- Dantrolene special precautions
- Dantrolene mechanism of action
- Dantrolene uses
- Dantrolene dosage
- Dantrolene side effects
Dantrolene (Dantrium, Revonto, Ryanodex) is a postsynaptic muscle relaxant that is used to treat muscle spasticity (muscle stiffness and tightness) or muscle spasms caused by conditions such as spinal cord injuries, stroke, multiple sclerosis, or cerebral palsy. Dantrolene is also used to prevent, treat or reduce the risk of malignant hyperthermia, a serious reaction to particular anesthetic drugs that causes a fast rise in body temperature (hyperthermia), muscle contractions, abnormally fast breathing, breakdown of muscle fibers (rhabdomyolysis), and increased acid levels in the blood and other tissues (acidosis) 1). Dantrolene is currently the only specific medication used for treating a malignant hyperthermia crisis. Dantrolene differs from other commonly used muscle relaxants in acting peripherally on muscle by blocking postsynaptic acetylcholine receptors, rather than centrally on the spinal cord or brain.
Dantrolene comes as capsules of 25, 50 and 100 mg to be taken by mouth. When used to treat muscle spasticity, in adults dantrolene initial dose is 25 mg taken once a day for 7 days and then increased gradually every 7 days to a dose of 25 to 100 mg three or four times a day. Your doctor will probably start you on a low dose of dantrolene for muscle spasticity (muscle stiffness and tightness) and gradually increase your dose, not more than once every 7 days. If your symptoms do not improve or get worse within 45 days of taking dantrolene, see your doctor.
Dantrolene is also available in parenteral formulations for therapy of acute episodes of malignant hyperthermia; the recommended initial dose being 1 mg/kg intravenously.
When used to prevent malignant hyperthermia, Dantrolene is usually given orally in doses of 4 to 8 mg/kg daily, starting 1 or 2 days before surgery. When used after a malignant hyperthermia crisis, Dantrolene is usually given in 4 divided doses for 1 to 3 days . Follow the directions on your prescription label carefully, and ask your doctor or pharmacist to explain any part you do not understand. Take dantrolene exactly as directed. Do not take more or less of it or take it more often than prescribed by your doctor.
Dantrolene common side effects include weakness, nausea, drowsiness, fatigue and dizziness. The intravenous administration of dantrolene in healthy volunteers has resulted in skeletal muscle weakness, shortness of breath (dyspnea), breathing muscle weakness, and decreased inspiratory capacity 2). These are expected symptoms given the mechanism of action of Dantrolene. Oral dantrolene carries a black box warning for the potential for life-threatening liver damage, including overt hepatitis. Liver function test should be performed in patient before administering the oral capsule Dantrolene and requires monitoring throughout the course of treatment. Dantrolene should stop immediately if liver function becomes impaired 3).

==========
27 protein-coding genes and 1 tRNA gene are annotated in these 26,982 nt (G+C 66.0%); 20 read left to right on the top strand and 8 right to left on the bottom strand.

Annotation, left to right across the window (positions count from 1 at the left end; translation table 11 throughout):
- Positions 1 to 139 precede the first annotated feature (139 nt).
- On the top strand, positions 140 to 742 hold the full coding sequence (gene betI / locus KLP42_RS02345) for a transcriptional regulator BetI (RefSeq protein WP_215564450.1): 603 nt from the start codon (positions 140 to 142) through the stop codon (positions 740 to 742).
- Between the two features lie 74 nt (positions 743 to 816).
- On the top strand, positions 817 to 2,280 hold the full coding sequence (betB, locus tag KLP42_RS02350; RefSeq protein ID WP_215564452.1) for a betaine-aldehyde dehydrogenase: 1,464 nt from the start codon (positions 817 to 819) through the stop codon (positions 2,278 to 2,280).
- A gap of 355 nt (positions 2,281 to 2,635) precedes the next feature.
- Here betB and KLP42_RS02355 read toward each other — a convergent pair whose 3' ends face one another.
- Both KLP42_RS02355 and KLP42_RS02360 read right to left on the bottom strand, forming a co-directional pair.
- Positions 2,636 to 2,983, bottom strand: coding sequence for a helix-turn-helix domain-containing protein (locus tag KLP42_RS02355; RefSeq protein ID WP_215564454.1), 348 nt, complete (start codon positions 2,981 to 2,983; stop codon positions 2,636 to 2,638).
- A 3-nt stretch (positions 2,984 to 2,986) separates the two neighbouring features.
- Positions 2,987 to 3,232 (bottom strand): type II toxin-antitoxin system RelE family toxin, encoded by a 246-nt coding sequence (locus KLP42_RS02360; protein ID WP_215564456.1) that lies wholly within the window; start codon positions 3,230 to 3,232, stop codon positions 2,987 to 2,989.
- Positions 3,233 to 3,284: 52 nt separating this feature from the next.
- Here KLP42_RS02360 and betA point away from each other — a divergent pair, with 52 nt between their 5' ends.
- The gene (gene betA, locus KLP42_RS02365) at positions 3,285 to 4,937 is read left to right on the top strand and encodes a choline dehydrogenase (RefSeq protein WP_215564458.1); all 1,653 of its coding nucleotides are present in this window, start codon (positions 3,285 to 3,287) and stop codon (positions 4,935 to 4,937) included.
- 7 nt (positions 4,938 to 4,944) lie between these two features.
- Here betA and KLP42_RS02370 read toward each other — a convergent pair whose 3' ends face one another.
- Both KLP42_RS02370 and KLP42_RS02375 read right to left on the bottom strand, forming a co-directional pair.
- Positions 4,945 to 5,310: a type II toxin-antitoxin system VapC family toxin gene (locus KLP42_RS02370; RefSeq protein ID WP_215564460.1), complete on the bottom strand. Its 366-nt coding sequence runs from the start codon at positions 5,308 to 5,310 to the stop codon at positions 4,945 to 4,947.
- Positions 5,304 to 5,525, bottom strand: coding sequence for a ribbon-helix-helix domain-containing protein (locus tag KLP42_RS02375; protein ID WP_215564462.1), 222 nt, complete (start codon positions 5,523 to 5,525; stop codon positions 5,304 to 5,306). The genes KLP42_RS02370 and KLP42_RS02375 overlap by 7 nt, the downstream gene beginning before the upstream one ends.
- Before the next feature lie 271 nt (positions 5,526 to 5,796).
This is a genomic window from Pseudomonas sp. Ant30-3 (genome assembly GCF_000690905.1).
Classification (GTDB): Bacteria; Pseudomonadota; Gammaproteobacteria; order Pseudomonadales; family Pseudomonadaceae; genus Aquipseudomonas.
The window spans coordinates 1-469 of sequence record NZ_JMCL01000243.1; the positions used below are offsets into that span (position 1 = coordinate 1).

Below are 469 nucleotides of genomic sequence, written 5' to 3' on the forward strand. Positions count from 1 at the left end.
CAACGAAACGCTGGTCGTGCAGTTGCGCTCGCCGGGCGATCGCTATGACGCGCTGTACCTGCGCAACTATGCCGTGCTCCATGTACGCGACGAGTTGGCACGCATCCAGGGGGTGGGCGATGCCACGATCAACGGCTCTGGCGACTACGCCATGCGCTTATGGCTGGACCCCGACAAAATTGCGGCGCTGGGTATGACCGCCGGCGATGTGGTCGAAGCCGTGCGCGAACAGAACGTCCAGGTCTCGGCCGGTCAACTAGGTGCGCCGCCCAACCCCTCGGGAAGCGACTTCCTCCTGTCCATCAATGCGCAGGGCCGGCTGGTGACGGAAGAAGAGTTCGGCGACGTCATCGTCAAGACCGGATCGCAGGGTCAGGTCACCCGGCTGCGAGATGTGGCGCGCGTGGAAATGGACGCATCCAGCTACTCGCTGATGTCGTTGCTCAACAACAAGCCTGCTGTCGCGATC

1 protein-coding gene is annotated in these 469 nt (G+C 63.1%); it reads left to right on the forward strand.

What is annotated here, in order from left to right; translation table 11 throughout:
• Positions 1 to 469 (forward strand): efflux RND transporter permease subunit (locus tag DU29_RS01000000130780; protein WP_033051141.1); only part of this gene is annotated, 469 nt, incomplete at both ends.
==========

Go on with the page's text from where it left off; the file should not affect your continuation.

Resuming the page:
Dantrolene special precautions
Before taking dantrolene:
- tell your doctor and pharmacist if you are allergic to dantrolene, any other medications, or any of the ingredients in dantrolene capsules. Ask your pharmacist for a list of the ingredients.
- tell your doctor and pharmacist what other prescription and nonprescription medications, vitamins, nutritional supplements, and herbal products you are taking or plan to take. Be sure to mention any of the following: antidepressants; medications for anxiety; calcium channel blockers such as amlodipine (Norvasc), diltiazem (Cardizem, Dilacor, Tiazac, others), felodipine (Plendil), isradipine (DynaCirc), nicardipine (Cardene), nifedipine (Adalat, Procardia), nimodipine (Nimotop), nisoldipine (Sular), and verapamil (Calan, Verelan); estrogen-containing contraceptives (birth control pills, patches, rings, and injections); or estrogen replacement therapy; medications for mental illness; medications for seizures; sedatives; sleeping pills; or tranquilizers. Your doctor may need to change the doses of your medications or monitor you carefully for side effects.
- tell your doctor if you have or have ever had muscle spasms from a rheumatic disorder, or heart or lung disease.
- tell your doctor if you are pregnant, plan to become pregnant, or are breast-feeding. If you become pregnant while taking dantrolene, call your doctor immediately.
- if you are having surgery, including dental surgery, tell the doctor or dentist that you are taking dantrolene.
- you should know that dantrolene may make you drowsy. Do not drive a car, avoid hazardous activity or operate machinery until you know how dantrolene will affect you. Dizziness or drowsiness can cause falls, accidents, or severe injuries.
- ask your doctor about the safe use of alcoholic beverages while you are taking dantrolene. Alcohol can make the side effects from dantrolene worse.
- you should plan to avoid unnecessary or prolonged exposure to sunlight or tanning beds and wear protective clothing, sunglasses, and sunscreen (SPF 30+ or higher). Dantrolene may make your skin sensitive to sunlight.
Dantrolene is an FDA pregnancy category C drug. For pregnant patients, it is permissible to use dantrolene in instances of malignant hyperthermia; in other instances, clinicians should consider alternatives, even though fetal harm is not expected based on limited human data.
Because no information is available on the long-term use of dantrolene during breastfeeding, an alternate drug may be preferred, especially while nursing a newborn or preterm infant. After short-term use, Dantrolene would be expected to be eliminated from milk in 1 to 2 days 5).
Administration of several intravenous dantrolene doses were given over 3 days to a postpartum mother in divided doses. Total daily dosages were 720 mg on day 1, 320 mg on day 2, and 80 mg on day 3. A milk level of 1.2 mg/L was measured on day 2 after a total of 640 mg had been given. The milk level was 50 mcg/L on day 4 about 35 hours after the last dose. Dantrolene half-life in milk was 9.2 hours 6).